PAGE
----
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Pantoprazole is a medication used to reduce the amount of stomach acid a person produces. Though stomach acid is a necessary component of digestion, it can cause damage to parts of the digestive system when the stomach produces too much or if the acid is not properly neutralized. The esophagus is particularly vulnerable to damage from stomach acid and can develop a number of chronic diseases from too much exposure. Treatment with pantoprazole allows the esophagus to heal from damage and prevents subsequent damage from occurring.
A proton-pump inhibitor, pantoprazole stops acid-production in the stomach. Stomach secretions, which is mainly hydrochloric acid, is a powerful acid with a pH of somewhere between 1 and 2. It is produced in the lining of the stomach. Proton-pump inhibitors stop the stomach from releasing too much acid, which means that they treat the cause of the problem rather than simply masking the symptoms.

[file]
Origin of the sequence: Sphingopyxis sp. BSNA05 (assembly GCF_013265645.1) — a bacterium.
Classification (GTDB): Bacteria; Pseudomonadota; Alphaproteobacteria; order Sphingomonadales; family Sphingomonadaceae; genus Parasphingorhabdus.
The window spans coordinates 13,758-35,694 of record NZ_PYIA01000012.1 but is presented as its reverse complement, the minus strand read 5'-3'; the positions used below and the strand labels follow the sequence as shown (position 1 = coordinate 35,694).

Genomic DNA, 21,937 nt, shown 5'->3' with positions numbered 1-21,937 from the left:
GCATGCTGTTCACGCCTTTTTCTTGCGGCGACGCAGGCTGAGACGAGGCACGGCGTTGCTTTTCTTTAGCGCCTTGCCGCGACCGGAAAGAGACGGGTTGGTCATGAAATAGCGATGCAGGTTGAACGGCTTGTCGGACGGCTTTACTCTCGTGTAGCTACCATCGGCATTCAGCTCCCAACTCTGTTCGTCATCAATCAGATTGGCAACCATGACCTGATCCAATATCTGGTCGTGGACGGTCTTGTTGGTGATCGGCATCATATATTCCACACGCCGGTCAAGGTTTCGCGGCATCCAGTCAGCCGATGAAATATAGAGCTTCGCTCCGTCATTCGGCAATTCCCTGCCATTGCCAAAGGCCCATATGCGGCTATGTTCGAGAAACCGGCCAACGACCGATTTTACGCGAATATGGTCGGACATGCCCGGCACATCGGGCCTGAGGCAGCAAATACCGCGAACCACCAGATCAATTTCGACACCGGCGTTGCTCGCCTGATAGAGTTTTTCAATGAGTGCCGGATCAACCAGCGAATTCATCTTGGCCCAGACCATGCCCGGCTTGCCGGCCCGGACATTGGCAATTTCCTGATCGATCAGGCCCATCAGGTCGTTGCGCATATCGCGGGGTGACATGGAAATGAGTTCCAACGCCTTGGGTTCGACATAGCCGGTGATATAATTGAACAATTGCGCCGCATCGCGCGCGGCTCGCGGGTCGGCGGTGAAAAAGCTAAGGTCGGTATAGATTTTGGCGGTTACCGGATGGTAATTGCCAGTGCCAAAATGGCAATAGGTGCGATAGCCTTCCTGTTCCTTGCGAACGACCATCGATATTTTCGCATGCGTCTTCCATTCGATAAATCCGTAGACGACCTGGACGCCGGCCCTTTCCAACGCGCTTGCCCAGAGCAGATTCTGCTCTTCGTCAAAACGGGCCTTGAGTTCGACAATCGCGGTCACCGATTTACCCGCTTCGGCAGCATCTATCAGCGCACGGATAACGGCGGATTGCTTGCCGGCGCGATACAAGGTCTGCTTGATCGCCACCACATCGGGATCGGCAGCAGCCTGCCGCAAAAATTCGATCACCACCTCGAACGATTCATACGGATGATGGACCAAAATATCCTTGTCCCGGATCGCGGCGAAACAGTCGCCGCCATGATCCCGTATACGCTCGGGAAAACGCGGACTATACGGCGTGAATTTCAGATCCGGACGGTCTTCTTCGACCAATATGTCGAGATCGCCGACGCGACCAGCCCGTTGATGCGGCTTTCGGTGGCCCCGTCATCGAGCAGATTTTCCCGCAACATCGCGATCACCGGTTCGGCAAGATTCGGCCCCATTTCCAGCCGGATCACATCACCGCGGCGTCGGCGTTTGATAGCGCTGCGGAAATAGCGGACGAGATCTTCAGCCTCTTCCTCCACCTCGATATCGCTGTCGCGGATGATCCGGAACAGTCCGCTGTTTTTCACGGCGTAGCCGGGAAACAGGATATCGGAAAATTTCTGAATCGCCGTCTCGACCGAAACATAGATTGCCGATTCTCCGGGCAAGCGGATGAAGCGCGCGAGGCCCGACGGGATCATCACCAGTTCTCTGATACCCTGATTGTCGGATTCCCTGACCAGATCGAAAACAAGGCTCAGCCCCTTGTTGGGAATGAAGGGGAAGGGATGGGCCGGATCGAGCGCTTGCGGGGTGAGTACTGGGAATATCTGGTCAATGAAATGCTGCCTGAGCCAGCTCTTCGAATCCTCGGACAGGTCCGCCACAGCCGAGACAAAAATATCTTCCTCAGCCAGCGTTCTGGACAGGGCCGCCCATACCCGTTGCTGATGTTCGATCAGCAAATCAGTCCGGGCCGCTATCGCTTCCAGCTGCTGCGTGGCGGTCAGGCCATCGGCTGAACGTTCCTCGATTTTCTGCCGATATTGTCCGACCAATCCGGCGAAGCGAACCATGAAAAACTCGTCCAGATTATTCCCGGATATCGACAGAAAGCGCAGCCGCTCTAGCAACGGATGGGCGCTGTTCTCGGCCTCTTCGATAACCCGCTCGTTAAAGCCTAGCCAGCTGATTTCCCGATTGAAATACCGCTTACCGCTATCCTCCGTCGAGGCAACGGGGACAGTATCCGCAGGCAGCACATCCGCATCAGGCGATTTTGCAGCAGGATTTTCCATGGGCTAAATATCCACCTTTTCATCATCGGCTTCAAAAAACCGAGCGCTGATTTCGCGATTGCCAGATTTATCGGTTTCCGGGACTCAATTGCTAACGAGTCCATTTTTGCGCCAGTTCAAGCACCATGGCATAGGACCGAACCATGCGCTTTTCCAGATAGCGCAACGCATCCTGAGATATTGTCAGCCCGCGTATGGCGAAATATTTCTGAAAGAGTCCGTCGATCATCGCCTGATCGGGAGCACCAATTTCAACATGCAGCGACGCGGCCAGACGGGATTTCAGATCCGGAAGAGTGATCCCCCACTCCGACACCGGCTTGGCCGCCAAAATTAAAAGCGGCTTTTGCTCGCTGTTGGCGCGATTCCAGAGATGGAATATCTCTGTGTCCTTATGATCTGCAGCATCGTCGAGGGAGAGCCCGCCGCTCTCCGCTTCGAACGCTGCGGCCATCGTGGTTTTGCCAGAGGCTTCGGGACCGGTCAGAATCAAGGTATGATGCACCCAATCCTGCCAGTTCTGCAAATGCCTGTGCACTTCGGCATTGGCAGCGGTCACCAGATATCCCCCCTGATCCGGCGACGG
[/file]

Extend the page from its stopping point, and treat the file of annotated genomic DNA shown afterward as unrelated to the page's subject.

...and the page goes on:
In a healthy digestive tract, acid and bicarbonates are released in a proper balance to keep the pH in the stomach stable for digestion. People with a condition known as Zollinger-Ellison syndrome produce more stomach acid than they can effectively neutralize. Pantoprazole can be used to treat this disease.
Pantoprazole can also be used to treat gastroesophageal reflux disease, which is a condition in which surplus acid climbs up the esophagus. This acid damages the lining of the esophagus, which over time can lead to serious conditions, including cancer. The use of pantoprazole allows the lining of the esophagus to heal and keeps the stomach from producing too much acid so that there is no further damage to the esophagus.
Usually, pantoprazole is taken 30 minutes before each meal. This allows the medication enough time to block the acid pumps before food arrives in the stomach. The stomach creates more acid right after a meal, so taking proton-pump inhibitors just before meals allows them to function at the time of peak production.
Taking pantoprazole for long periods of time can lead to a thinning of the bones. Patients who take the medication for longer than a year are at particular risk for fractures. Taking a low dose for only the amount of time that it is needed will decrease this risk.
Most patients respond well to pantoprazole and have few side effects. The most common side effects are rash, headache and gastrointestinal symptoms. Occasionally, patients may also experience dizziness, muscle pain and arrhythmia.